Printmaking Techniques

I have experimented a lot in the field of printmaking and have developed a method of monoprinting using drypoint and monotype techniques. I also sometimes work with collagraph plates. The ink I use is a soy based ink, making it kinder to the environment and to me!

What is a Drypoint?

To create a drypoint, a sharp steel tool is used to scratch directly into the surface of a printing plate (in my case plexiglass). A line is inscribed into the surface and a burr is pushed up, like the furrow of a ploughed field. The plate is inked up by rubbing thick printmaking ink into the lines. The surface is then wiped clean, leaving ink only in the scratched lines and the burr. When put through a printing press, this gives a black velvety line.

What is a Monotype?

A monotype is a one-off print, where an image is produced on a flat surface (plexiglass in my case) and then transferred to paper. The surface can be inked up using a roller and the image produced by selectively wiping away the ink with rags, brushes, scrapers or other items. Alternatively, ink can be painted directly onto the surface. The image can be printed with a printing press or by laying a sheet of paper directly on top and hand rubbing/burnishing the back of the sheet of paper.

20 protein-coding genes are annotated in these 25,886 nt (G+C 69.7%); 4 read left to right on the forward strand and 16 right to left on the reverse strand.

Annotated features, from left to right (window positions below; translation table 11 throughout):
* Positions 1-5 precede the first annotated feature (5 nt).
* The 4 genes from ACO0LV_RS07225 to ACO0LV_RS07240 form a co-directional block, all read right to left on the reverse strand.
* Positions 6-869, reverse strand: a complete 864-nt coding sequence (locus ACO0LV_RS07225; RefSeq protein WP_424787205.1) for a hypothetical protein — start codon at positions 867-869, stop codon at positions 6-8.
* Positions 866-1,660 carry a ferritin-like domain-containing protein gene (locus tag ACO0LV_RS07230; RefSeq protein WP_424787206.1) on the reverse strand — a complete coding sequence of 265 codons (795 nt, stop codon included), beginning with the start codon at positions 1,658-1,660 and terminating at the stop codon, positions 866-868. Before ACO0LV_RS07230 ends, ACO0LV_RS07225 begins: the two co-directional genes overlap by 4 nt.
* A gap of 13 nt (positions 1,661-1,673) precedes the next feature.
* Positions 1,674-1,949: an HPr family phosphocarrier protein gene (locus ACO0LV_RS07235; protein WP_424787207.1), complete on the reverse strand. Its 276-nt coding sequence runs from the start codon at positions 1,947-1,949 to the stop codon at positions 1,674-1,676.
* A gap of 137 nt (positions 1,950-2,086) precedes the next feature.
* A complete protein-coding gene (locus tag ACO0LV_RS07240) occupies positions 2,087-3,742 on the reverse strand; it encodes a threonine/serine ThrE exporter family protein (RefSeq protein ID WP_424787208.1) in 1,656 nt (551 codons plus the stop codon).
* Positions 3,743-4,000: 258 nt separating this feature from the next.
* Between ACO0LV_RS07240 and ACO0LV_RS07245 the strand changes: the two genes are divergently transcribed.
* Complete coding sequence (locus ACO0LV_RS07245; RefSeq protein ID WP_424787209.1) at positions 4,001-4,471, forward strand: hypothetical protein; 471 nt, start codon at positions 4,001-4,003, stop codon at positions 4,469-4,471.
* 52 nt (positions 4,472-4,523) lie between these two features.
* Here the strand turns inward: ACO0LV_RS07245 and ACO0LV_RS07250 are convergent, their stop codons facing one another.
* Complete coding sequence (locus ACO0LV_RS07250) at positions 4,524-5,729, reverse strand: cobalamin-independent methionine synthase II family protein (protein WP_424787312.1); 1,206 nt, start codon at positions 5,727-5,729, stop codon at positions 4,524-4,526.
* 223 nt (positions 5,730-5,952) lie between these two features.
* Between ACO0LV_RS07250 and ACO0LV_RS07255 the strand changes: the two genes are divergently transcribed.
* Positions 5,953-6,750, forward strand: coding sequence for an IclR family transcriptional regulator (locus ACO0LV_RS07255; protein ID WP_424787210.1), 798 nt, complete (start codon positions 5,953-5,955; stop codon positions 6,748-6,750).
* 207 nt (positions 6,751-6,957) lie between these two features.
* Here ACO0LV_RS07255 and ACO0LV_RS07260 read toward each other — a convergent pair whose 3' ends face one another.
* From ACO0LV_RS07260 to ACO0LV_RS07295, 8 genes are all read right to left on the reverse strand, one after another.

What is a Monoprint?

A monoprint (often confused with monotype) has a single underlying image, such as an etched plate or a screen-print. In my case this is a drypoint plate. This is then made unique through the process of hand colouring or surface alteration to the printed image. A series of monoprints may be similar but no two are ever the same.

What is a Collagraph?

A collagraph is a print usually made from a cardboard plate. Textures can be created on the board by scratching into or scraping away the top surface, gluing textured papers or fabrics to the board or adding gesso or gel mediums. Anything you can think of to manipulate the surface texture. These collagraph plates can be printed using intaglio or relief methods.